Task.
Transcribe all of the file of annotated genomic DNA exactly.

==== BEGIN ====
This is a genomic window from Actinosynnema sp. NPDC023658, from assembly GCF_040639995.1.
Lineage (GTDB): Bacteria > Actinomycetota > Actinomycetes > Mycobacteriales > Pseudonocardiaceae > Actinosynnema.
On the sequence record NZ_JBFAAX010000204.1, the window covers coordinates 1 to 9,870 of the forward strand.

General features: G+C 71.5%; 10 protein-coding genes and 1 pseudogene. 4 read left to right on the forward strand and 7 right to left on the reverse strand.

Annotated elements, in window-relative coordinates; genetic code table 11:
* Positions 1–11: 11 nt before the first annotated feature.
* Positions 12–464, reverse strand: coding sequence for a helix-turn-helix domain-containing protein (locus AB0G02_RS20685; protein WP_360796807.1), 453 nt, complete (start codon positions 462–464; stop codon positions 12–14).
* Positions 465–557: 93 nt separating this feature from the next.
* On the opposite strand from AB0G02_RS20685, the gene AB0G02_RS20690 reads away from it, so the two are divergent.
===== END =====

This is a genomic window from Actinosynnema sp. NPDC023658, from assembly GCF_040639995.1.
Lineage (GTDB): Bacteria > Actinomycetota > Actinomycetes > Mycobacteriales > Pseudonocardiaceae > Actinosynnema.
On the sequence record NZ_JBFAAX010000204.1, the window covers coordinates 1 to 9,870 of the forward strand.

General features: G+C 71.5%; 10 protein-coding genes and 1 pseudogene. 4 read left to right on the forward strand and 7 right to left on the reverse strand.

Annotated elements, in window-relative coordinates; genetic code table 11:
* Positions 1–11: 11 nt before the first annotated feature.
* Positions 12–464, reverse strand: coding sequence for a helix-turn-helix domain-containing protein (locus AB0G02_RS20685; protein WP_360796807.1), 453 nt, complete (start codon positions 462–464; stop codon positions 12–14).
* Positions 465–557: 93 nt separating this feature from the next.
* On the opposite strand from AB0G02_RS20685, the gene AB0G02_RS20690 reads away from it, so the two are divergent.